The important thing is to make a correct citation, attributing researchers’ work by indicating their name and year of publication and, of course, not claiming the work of another researcher, but to recognize it and value it. Therefore, what we usually do is to reference the findings and make them available to those who need them.
One day a couple of years ago, he came across a paper that was especially useful to his field work. He then later shared the research online on the site, Scribd. The author of the paper then filed a lawsuit over the “violation of [his] economic and related rights.” Under the allegations of this lawsuit, Gomez could be sent to prison for up to eight years and face crippling monetary fines.
The Criminal Charges
He is being sued under a criminal law that was reformed in 2006, following the conclusion of a free trade agreement between Colombia and the United States. The new law was meant to fulfill the trade agreement's restrictive copyright standards, and it expanded criminal penalties for copyright infringement, increasing possible prison sentences and monetary fines.
Colombian digital rights organization, Fundación Karisma, is supporting Gomez in his case to fight against these excessive criminal charges. Carolina Botero, staff attorney at Fundación Karisma writes (translated from Spanish):
The rationale is the potential damage that "piracy" in the industry generates. Without prejudice to the pending debate on the subject, it should be clear that the actions of users, non-profit activities, and sharing, are not crimes. […] In a society that has a disruptive technology like the Internet, the exercise of the rights to education, access to science and culture, and respect for freedom of expression must be respected.
Colombia does not have flexible fair use system like in the United States. It has a closed list of exceptions and limitations to the rights of authors (derecho de autor). This list was issued more than 20 years ago and are narrowly tailored to some specific situations that are not at all applicable to the digital age. Therefore none of these will apply directly to his case even if it was done for educational purposes.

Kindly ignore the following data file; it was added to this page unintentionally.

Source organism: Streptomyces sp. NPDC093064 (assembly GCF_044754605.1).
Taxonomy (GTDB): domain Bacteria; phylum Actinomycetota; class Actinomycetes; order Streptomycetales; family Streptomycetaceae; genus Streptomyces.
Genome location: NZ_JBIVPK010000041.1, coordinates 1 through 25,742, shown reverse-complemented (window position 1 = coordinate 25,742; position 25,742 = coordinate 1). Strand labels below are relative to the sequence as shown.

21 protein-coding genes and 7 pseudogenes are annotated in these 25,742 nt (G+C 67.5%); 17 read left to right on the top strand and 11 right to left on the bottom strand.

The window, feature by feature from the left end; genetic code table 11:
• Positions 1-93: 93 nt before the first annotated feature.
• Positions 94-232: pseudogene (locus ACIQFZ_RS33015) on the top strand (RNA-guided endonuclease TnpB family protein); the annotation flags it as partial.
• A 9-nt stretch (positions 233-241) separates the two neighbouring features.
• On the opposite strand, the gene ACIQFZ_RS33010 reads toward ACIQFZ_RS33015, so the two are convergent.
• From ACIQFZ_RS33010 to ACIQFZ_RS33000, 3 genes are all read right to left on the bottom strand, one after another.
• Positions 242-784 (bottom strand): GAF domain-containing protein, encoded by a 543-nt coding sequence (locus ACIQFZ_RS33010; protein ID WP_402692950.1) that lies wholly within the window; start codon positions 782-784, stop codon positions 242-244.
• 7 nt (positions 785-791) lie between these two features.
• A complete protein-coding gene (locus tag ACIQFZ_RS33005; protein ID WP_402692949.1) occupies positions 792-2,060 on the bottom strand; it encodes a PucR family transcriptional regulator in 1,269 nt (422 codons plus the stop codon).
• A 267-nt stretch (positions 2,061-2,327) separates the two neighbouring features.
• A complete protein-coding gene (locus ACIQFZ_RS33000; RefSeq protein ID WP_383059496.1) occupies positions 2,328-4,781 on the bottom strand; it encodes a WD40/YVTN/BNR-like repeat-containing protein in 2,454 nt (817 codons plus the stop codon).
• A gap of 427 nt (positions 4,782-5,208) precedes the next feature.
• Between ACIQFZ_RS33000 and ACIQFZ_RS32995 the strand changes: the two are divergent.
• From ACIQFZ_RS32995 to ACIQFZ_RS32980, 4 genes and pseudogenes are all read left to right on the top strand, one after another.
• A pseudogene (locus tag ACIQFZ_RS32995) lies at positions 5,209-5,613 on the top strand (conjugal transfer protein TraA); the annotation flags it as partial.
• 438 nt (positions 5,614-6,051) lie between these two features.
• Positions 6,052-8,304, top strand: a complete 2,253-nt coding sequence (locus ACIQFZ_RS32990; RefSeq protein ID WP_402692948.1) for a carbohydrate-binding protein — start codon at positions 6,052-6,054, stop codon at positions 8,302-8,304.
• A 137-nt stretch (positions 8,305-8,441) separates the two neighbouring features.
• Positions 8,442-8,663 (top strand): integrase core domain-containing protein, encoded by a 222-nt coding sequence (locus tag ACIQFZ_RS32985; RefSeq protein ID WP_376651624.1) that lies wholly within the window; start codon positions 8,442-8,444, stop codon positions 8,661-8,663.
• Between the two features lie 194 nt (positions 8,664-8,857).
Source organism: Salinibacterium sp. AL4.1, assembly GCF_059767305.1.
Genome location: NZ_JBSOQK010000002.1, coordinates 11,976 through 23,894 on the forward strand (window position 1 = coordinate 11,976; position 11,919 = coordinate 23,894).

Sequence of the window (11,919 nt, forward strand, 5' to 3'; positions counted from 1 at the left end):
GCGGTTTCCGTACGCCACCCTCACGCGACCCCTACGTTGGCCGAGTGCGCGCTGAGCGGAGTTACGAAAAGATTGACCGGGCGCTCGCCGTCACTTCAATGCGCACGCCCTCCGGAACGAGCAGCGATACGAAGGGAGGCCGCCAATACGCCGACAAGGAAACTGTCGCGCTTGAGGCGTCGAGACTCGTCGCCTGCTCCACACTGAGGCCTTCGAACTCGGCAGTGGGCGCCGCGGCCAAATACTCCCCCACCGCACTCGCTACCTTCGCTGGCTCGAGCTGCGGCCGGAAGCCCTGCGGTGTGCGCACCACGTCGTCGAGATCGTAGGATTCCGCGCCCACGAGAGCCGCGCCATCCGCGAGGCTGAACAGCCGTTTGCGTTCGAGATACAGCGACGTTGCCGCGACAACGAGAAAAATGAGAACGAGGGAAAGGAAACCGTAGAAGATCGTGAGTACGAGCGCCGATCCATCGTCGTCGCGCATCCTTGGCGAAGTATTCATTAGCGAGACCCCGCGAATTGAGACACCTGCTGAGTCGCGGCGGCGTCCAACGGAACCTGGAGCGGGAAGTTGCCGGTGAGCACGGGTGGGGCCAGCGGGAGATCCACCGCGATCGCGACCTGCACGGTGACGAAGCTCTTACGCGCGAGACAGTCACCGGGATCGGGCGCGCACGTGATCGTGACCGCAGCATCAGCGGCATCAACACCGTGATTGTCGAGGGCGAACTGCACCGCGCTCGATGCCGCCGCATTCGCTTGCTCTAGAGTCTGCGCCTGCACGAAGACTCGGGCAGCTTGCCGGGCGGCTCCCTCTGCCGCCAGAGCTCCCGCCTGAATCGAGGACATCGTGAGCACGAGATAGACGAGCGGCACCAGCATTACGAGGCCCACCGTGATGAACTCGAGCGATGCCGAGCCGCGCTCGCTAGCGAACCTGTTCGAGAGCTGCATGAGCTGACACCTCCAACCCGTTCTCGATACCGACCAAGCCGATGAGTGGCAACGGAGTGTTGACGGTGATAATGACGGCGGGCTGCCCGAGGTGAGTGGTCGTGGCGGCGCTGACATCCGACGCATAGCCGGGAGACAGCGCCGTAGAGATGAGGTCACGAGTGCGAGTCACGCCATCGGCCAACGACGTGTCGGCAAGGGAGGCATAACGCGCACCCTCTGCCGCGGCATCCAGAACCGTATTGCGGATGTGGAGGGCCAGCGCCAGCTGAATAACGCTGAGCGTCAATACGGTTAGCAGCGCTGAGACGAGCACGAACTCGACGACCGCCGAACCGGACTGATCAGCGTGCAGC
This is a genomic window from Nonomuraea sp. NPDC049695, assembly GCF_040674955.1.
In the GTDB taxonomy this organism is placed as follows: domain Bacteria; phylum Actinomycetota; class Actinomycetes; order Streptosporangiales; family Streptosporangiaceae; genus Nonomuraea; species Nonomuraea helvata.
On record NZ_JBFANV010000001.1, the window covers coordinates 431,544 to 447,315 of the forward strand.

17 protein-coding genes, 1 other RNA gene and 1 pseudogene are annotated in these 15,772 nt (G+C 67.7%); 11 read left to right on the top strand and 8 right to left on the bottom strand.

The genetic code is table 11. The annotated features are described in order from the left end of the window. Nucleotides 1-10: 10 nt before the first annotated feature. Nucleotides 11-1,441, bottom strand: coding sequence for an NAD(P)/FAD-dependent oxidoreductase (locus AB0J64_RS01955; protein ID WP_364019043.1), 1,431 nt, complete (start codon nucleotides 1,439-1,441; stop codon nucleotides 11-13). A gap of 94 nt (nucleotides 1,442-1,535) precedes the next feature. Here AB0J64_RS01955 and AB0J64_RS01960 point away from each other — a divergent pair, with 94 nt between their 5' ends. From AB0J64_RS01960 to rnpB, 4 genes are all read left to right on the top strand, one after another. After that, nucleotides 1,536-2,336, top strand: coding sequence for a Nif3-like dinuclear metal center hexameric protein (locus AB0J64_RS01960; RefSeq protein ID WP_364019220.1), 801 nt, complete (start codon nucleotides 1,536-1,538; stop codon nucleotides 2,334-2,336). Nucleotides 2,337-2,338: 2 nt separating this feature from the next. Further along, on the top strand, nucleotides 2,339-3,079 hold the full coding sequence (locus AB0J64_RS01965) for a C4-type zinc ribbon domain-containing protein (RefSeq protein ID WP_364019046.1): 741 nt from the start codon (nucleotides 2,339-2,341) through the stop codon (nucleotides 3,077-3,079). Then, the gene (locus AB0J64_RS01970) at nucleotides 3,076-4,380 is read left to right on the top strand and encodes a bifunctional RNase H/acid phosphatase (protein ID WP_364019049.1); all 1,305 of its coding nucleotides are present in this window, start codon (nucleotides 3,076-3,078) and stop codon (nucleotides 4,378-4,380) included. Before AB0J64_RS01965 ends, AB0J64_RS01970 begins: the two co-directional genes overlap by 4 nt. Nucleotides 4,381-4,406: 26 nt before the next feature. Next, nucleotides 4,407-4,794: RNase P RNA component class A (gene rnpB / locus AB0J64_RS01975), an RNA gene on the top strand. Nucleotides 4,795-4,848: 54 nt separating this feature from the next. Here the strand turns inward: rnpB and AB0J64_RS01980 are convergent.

There is a Supreme Court ruling that further weighs this legal consideration in his favor. In 2008, the highest Colombian court ruled that an infringing activity can only be criminal if there was intention to profit from the copyrighted work. The decision was partially based on international law—the Berne Convention, which carries an exceptions and limitations framework called the three-step test. This test is a way of determining whether a certain use is legal as long as it doesn't conflict with the “normal exploitation of the work and does not unreasonably prejudice the legitimate interests of the author.” Since Gomez was clearly not sharing academic articles for personal profit, there is firm ground to assert that his actions were not criminal. Botero of Fundación Karisma comments on this point:
In 2011, Diego published on the Internet a thesis that was defended in 2006. The fact that a scholar author believes that after 5 years someone who spreads his scientific findings is harming his economic interests totally ignores the importance of science in development, in this case, in the conservation of the biodiversity in Colombia, the second most biologically diverse country in the world.
This case exemplifies the real life harm of overreaching restrictions due to excessive laws that protect the “economic rights” of authors. Gomez only wanted to share these articles to further his life mission to protect native wildlife and to allow others with a similar passion to access this research. He is only one of countless thousands who risk themselves every day to push against the prohibitive restraints of copyright. We need major reform of our laws, both internationally and domestically, to ensure that people are not made criminals for promoting scientific progress and exercising their creative expression. In other words, for doing exactly what authors' rights laws are allegedly intended to do."